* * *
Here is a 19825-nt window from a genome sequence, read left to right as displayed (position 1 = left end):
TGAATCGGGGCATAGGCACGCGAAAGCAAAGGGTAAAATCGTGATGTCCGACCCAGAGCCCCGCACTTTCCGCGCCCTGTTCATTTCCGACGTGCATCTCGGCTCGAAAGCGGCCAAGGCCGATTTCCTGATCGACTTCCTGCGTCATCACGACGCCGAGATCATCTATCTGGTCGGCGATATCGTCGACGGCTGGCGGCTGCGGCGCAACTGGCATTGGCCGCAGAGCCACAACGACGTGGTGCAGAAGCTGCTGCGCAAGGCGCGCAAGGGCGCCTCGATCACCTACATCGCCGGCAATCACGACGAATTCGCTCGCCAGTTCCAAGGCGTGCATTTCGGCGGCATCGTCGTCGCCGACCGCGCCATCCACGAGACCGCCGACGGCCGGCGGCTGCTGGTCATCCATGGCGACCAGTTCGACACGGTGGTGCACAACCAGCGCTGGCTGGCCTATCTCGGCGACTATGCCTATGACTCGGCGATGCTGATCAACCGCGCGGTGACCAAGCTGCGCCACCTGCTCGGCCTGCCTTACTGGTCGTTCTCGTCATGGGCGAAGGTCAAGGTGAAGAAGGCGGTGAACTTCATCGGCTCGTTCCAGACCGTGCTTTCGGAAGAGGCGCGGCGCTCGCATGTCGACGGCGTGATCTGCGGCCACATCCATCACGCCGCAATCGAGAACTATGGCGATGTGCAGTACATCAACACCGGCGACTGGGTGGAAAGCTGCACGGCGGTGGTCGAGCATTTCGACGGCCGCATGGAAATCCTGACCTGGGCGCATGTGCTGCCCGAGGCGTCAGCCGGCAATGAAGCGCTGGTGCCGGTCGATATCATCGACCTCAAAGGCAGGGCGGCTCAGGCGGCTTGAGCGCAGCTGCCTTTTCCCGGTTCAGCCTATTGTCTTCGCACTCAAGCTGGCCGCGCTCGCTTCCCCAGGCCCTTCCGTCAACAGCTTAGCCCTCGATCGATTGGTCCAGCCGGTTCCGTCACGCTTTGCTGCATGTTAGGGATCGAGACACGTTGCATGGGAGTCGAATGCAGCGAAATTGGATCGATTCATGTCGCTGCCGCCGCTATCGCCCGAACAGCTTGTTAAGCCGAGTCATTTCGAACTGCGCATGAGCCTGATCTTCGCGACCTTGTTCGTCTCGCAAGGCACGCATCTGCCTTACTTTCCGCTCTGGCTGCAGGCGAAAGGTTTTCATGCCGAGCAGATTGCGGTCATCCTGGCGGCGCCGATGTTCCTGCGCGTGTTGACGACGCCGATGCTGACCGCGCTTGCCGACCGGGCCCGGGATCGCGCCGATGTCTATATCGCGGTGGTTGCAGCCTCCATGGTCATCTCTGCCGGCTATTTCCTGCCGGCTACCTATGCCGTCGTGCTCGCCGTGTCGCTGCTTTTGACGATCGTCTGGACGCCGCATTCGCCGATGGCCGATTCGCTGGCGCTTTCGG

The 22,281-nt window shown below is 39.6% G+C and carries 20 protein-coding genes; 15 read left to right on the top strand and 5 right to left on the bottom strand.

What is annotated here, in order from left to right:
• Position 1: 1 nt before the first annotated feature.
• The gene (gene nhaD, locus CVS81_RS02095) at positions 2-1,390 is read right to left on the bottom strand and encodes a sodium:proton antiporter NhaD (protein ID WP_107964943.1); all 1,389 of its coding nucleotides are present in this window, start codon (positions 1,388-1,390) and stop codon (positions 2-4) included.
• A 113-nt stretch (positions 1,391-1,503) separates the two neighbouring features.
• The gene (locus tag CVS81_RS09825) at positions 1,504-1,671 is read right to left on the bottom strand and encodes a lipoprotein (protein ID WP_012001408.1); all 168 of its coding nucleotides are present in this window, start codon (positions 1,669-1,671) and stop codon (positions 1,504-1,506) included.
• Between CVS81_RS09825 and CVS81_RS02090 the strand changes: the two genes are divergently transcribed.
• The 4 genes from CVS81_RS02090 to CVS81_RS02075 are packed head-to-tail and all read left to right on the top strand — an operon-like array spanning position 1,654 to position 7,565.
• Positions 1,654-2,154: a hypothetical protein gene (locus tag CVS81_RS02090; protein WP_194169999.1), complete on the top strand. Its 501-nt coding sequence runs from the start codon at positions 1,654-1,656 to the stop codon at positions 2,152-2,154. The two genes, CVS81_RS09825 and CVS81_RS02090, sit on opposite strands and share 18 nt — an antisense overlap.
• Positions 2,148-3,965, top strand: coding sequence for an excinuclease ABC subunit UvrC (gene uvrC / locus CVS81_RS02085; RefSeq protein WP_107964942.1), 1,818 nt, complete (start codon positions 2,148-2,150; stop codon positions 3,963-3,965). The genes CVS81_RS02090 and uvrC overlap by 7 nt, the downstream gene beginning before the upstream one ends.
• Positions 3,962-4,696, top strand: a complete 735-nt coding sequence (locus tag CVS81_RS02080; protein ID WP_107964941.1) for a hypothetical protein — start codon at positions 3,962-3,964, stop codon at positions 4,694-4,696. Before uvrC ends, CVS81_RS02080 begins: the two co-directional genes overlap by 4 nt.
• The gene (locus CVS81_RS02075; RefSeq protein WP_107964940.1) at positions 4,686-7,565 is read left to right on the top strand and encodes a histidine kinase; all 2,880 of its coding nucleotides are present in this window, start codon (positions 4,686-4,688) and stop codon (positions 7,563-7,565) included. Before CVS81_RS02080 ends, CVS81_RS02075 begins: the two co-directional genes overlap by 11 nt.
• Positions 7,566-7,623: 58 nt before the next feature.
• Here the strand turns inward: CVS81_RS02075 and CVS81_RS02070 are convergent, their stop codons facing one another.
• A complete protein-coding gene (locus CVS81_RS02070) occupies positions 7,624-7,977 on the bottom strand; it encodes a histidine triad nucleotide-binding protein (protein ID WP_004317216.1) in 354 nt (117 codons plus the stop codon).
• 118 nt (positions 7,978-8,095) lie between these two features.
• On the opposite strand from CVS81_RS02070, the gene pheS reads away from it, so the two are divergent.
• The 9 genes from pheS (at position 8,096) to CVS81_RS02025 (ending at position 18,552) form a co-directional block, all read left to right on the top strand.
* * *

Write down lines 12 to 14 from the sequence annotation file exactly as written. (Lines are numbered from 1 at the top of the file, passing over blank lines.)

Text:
• Positions 2,148-3,965, top strand: coding sequence for an excinuclease ABC subunit UvrC (gene uvrC / locus CVS81_RS02085; RefSeq protein WP_107964942.1), 1,818 nt, complete (start codon positions 2,148-2,150; stop codon positions 3,963-3,965). The genes CVS81_RS02090 and uvrC overlap by 7 nt, the downstream gene beginning before the upstream one ends.
• Positions 3,962-4,696, top strand: a complete 735-nt coding sequence (locus tag CVS81_RS02080; protein ID WP_107964941.1) for a hypothetical protein — start codon at positions 3,962-3,964, stop codon at positions 4,694-4,696. Before uvrC ends, CVS81_RS02080 begins: the two co-directional genes overlap by 4 nt.
• The gene (locus CVS81_RS02075; RefSeq protein WP_107964940.1) at positions 4,686-7,565 is read left to right on the top strand and encodes a histidine kinase; all 2,880 of its coding nucleotides are present in this window, start codon (positions 4,686-4,688) and stop codon (positions 7,563-7,565) included. Before CVS81_RS02080 ends, CVS81_RS02075 begins: the two co-directional genes overlap by 11 nt.